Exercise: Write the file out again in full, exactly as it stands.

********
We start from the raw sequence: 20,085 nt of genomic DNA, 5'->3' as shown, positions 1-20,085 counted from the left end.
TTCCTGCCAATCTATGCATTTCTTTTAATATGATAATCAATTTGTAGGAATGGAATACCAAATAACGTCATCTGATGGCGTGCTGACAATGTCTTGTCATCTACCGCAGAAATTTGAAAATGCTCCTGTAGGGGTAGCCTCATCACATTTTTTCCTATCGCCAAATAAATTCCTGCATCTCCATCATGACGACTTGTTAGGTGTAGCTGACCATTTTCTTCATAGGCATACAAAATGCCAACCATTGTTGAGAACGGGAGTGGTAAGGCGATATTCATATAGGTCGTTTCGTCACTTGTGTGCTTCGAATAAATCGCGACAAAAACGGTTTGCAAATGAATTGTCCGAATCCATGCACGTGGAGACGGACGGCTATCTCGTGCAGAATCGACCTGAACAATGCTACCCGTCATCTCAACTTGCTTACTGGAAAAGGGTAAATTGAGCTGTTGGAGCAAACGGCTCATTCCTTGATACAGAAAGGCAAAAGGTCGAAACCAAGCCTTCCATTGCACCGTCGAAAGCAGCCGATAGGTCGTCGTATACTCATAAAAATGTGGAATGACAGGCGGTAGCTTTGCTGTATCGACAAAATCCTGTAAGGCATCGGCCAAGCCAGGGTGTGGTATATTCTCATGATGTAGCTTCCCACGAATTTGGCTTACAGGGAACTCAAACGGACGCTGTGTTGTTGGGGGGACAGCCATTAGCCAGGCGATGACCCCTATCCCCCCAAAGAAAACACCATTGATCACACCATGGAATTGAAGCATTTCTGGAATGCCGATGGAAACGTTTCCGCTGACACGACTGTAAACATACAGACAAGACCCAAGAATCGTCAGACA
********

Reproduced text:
We start from the raw sequence: 20,085 nt of genomic DNA, 5'->3' as shown, positions 1-20,085 counted from the left end.
TTCCTGCCAATCTATGCATTTCTTTTAATATGATAATCAATTTGTAGGAATGGAATACCAAATAACGTCATCTGATGGCGTGCTGACAATGTCTTGTCATCTACCGCAGAAATTTGAAAATGCTCCTGTAGGGGTAGCCTCATCACATTTTTTCCTATCGCCAAATAAATTCCTGCATCTCCATCATGACGACTTGTTAGGTGTAGCTGACCATTTTCTTCATAGGCATACAAAATGCCAACCATTGTTGAGAACGGGAGTGGTAAGGCGATATTCATATAGGTCGTTTCGTCACTTGTGTGCTTCGAATAAATCGCGACAAAAACGGTTTGCAAATGAATTGTCCGAATCCATGCACGTGGAGACGGACGGCTATCTCGTGCAGAATCGACCTGAACAATGCTACCCGTCATCTCAACTTGCTTACTGGAAAAGGGTAAATTGAGCTGTTGGAGCAAACGGCTCATTCCTTGATACAGAAAGGCAAAAGGTCGAAACCAAGCCTTCCATTGCACCGTCGAAAGCAGCCGATAGGTCGTCGTATACTCATAAAAATGTGGAATGACAGGCGGTAGCTTTGCTGTATCGACAAAATCCTGTAAGGCATCGGCCAAGCCAGGGTGTGGTATATTCTCATGATGTAGCTTCCCACGAATTTGGCTTACAGGGAACTCAAACGGACGCTGTGTTGTTGGGGGGACAGCCATTAGCCAGGCGATGACCCCTATCCCCCCAAAGAAAACACCATTGATCACACCATGGAATTGAAGCATTTCTGGAATGCCGATGGAAACGTTTCCGCTGACACGACTGTAAACATACAGACAAGACCCAAGAATCGTCAGACA